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How to improve crops or plants
January 05, 2014 by:
Reena Points: 12
Plant improvement or crop improvement is a method of combining of desired characters from different plants in a single plant and then multiplying it.
The technique of plant improvement is by plant breeding to get better yield, to confer resistance to pests, diseases, etc.....
Techniques used in plant improvement are:-
It is a method in which plants with desirable characteristics are selected and planted year after year. Most of the present day crops are results of such continuous selection over centuries from their wild type ancestors. It is the oldest method of plant improvement.
It is a process of crossing plants having different desirable characteristics, belonging to two different varieties, species or genera to produce hybrids. The superiority of the hybrid over either parents in one or more traits is called hybrid vigour or heterosis.
Polyploidy is a condition is which an organism has more than two sets of chromosomes in their somatic cells. Polyploidy is induced by using a drug called colchicine. Polyploids have a higher hybrid vigour. Many cultivated garden plants and crop plants are polyploids.
Mutation is a sudden heritable change in the genetic make up or genes of an individual. Mutations can be induced artificially by treatment with agents called mutagens. Mutations may be induced in seeds, seedlings or young buds.
The plant cell without a cell wall is called protoplast. Cell walls of the cells of two different plants with desirable qualities are removed by treatment with appropriate enzymes. The protoplasts of the two cells are fused to get a single protoplast containing the nuclei of the two cells. This is called heterokaryon. Then, it is cultured in the laboratory to get callus and then many new plants.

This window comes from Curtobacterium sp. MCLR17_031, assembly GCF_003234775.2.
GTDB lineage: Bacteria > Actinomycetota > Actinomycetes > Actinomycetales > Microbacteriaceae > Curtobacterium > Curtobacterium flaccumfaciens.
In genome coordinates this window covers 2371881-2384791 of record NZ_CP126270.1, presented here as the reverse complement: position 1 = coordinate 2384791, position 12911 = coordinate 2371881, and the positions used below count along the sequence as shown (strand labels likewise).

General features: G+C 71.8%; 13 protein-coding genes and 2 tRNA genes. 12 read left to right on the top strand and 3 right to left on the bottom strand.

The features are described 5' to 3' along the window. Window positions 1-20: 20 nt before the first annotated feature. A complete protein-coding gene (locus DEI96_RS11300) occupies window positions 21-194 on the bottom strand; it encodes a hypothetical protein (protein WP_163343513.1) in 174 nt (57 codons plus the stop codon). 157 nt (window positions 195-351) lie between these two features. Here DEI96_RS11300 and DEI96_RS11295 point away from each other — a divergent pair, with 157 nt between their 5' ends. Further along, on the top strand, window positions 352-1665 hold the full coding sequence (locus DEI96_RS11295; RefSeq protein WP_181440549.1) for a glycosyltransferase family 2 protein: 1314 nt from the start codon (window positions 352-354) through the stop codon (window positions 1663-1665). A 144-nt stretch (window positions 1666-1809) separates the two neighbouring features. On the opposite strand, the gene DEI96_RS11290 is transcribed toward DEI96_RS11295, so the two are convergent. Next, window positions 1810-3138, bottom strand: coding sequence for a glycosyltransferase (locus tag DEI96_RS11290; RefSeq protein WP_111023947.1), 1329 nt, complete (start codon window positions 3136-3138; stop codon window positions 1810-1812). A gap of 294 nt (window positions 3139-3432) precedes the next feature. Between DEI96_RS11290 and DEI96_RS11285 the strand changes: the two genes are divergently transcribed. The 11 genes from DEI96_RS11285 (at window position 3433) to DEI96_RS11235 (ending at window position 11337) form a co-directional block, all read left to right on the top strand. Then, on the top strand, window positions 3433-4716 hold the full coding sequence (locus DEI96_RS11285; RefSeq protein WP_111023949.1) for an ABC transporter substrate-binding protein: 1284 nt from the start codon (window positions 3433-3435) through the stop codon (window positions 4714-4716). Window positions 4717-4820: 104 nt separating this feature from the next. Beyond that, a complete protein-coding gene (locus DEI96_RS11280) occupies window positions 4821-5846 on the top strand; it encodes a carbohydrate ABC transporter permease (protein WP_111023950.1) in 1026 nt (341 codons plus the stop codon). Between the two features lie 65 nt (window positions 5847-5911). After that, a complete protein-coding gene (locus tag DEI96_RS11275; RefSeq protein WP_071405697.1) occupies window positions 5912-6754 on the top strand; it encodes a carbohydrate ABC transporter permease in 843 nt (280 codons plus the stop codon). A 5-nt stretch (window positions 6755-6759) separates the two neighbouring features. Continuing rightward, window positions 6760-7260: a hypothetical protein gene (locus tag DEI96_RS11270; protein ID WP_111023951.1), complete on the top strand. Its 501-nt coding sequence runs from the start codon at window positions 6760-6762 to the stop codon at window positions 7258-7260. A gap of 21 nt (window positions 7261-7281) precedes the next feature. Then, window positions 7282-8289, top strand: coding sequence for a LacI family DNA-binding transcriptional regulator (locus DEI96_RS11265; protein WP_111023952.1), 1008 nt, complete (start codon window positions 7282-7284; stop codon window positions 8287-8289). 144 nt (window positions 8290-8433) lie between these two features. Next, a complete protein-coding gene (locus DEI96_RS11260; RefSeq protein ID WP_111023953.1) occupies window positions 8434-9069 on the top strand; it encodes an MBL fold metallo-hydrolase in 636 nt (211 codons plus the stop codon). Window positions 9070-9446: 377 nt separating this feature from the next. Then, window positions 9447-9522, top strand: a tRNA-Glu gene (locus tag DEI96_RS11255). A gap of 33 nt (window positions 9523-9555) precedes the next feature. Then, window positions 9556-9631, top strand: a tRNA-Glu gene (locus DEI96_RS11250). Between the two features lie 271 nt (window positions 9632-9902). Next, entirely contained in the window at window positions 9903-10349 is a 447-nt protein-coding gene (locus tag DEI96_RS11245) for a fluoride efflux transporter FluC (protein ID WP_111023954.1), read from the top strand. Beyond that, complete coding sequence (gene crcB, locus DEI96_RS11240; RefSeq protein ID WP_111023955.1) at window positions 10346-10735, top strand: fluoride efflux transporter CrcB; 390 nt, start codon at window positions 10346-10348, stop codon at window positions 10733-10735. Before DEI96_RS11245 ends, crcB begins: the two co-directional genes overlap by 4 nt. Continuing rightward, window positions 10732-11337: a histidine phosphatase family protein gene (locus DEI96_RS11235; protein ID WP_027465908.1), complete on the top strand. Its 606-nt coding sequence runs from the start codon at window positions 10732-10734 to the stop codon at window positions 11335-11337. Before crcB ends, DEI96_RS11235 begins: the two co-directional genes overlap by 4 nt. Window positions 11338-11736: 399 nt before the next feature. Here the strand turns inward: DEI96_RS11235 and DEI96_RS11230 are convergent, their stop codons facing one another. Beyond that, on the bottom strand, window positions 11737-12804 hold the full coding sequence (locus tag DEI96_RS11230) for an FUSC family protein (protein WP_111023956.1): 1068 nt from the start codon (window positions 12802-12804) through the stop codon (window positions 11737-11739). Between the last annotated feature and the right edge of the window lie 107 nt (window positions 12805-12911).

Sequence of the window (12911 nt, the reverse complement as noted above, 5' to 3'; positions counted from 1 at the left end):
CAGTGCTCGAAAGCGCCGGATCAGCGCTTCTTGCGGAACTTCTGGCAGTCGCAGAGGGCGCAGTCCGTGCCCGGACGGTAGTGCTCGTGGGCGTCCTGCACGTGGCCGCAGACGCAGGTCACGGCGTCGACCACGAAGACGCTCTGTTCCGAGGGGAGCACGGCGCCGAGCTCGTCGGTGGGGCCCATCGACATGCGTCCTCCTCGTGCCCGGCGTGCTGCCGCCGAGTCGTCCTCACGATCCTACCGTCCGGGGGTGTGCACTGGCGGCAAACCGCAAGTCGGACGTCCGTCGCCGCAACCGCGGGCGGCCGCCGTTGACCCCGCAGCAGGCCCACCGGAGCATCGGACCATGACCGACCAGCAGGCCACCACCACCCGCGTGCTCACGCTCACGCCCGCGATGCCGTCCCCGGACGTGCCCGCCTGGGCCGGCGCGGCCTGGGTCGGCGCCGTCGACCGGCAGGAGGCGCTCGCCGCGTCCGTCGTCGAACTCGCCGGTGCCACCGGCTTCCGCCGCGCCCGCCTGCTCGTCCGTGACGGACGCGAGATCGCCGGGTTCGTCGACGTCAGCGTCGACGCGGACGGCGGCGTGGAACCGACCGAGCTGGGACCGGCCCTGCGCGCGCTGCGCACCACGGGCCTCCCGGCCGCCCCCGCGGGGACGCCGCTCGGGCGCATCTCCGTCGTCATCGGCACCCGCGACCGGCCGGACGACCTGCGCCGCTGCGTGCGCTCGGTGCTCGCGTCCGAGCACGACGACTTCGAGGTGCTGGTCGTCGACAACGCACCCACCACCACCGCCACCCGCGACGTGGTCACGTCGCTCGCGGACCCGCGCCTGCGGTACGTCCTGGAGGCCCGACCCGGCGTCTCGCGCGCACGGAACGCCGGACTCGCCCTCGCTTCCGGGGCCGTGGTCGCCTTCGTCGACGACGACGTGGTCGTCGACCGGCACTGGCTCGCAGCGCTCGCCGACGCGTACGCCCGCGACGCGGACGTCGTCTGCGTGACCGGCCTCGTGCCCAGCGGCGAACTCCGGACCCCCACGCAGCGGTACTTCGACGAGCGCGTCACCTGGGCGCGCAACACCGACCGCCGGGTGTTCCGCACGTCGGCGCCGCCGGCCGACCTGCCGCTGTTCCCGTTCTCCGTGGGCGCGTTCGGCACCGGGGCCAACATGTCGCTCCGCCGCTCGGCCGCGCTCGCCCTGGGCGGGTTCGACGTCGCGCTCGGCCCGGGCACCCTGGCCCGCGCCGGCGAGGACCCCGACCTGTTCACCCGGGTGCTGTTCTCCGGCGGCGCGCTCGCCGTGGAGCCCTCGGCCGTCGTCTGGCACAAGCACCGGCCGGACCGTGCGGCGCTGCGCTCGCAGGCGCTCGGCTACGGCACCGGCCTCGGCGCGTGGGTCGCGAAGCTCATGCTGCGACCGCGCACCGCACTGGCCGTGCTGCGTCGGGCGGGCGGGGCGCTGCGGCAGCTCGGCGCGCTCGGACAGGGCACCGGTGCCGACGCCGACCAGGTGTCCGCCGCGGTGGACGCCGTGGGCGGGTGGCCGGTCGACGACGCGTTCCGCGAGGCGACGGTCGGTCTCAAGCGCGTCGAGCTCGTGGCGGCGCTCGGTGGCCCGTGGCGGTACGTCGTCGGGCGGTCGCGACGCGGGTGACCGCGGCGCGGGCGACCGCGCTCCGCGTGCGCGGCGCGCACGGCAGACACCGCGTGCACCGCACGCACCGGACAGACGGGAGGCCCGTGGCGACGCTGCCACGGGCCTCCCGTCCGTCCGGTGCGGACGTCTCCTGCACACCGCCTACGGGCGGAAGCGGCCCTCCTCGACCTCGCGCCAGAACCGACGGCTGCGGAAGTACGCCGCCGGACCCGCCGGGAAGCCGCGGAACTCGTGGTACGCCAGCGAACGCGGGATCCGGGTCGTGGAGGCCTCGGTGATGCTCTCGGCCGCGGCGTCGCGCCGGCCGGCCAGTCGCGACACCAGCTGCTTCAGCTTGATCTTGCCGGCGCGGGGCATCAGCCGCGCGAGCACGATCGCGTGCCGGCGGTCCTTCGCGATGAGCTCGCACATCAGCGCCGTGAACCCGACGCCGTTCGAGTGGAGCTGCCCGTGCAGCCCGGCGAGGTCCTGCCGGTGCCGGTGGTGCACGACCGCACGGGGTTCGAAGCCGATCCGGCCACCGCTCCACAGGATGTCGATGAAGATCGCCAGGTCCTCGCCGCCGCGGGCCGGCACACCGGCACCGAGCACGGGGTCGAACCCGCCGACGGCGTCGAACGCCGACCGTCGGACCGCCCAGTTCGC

In tissue culture an excised tissue or embryo or a shoot bud may develop into a whole plant. Pollinated ovaries have also been grown to mature fruits. Nevertheless, portions of organs or tissues generally give rise to an unorganized mass of cells called callus.
The following are the benefits of tissue culture in crop improvement:-
b)Production of disease free plant,
c)Androgenic haploids and their use in breeding,
d)Embryo rescue for successful hybridization,
e)Induction and selection of mutants,
The objective of genetic engineering or recombinant DNA technology is to introduce one or more genes into an organism that normally does not possess them. This requires isolation of the fragment of DNA corresponding to a desirable character, hooking it to a vector and transferring it to a cell. In spite of the severe limitations, genetic engineering offers immense possibilities, for improving crops that were unthinkable before.
IMPROVEMENT OF RICE:
In the early 1970s an epidemic called grass stunt virus destroyed more than 1,60,000 hectares of rice in Asia. A single sample of wild rice Oryza nivara from Central India was found to be the only source of resistance to the grass stunt virus.
Using 13 rice varieties from 6 countries and the wild Oryza nivara, plant breeders of Indian Rice Research Institute led by Dr. Gurudev S. Khush developed the cultivator IR 36. It is the most widely grown rice variety in the world and occupies over 10 million tonnes of rice each year on a global scale. It is early maturing and is high yielding. Its grains have good milling qualities. It resists many of the major rice pests and diseases and can be grown on a variety of soils. After a decade of occupying vast areas of Asia, IR 36 may become prone to newly appearing diseases and pests. In spite of its likely down fall in future, IR 36 has contributed enormously to feeding Asia's population.
IMPROVEMENT OF WHEAT:
As early as 10,000 to 15,000 B.C. the primitive wild wheat Tritium boeoticum had been grown in the Near East. Its domesticated counterpart is called T.monococcum. Sometimes in its history, T. monococcum was fertilized by a wild goat grass (Triticum spettodes). T.spettoides also has 14 chromosomes but it is compatible with T.monococcum. Their hybrid offsprings are generally sterile. At some time in the past polyploidy occured and a tetraploid with 28 chromosomes emerged. This is known as Triticum turgidum and is commonly called as Emmer wheat. This Emmer hybrid is crossed with another wild grass Aegilops squarrosa. The resulting hybrid offspring with three sets of chromosomes was sterile. However some time during evolution these sterile hybrids doubled to produce the hexaploid wheat with 42 chromosomes. This hexaploid wheat is the bread wheat used world wide.
The most remarkable hybridization is between wheat and rye. This cross was done to combine palatability of wheat and hardness of rye. The outcome was fertile allotetraploid Triticale with 42 chromosomes. This hybrid is the first new man made plant to join the rank of cereals, which have a long evolutionary history. Triticale is now grown all over the world especially U.S.S.R.
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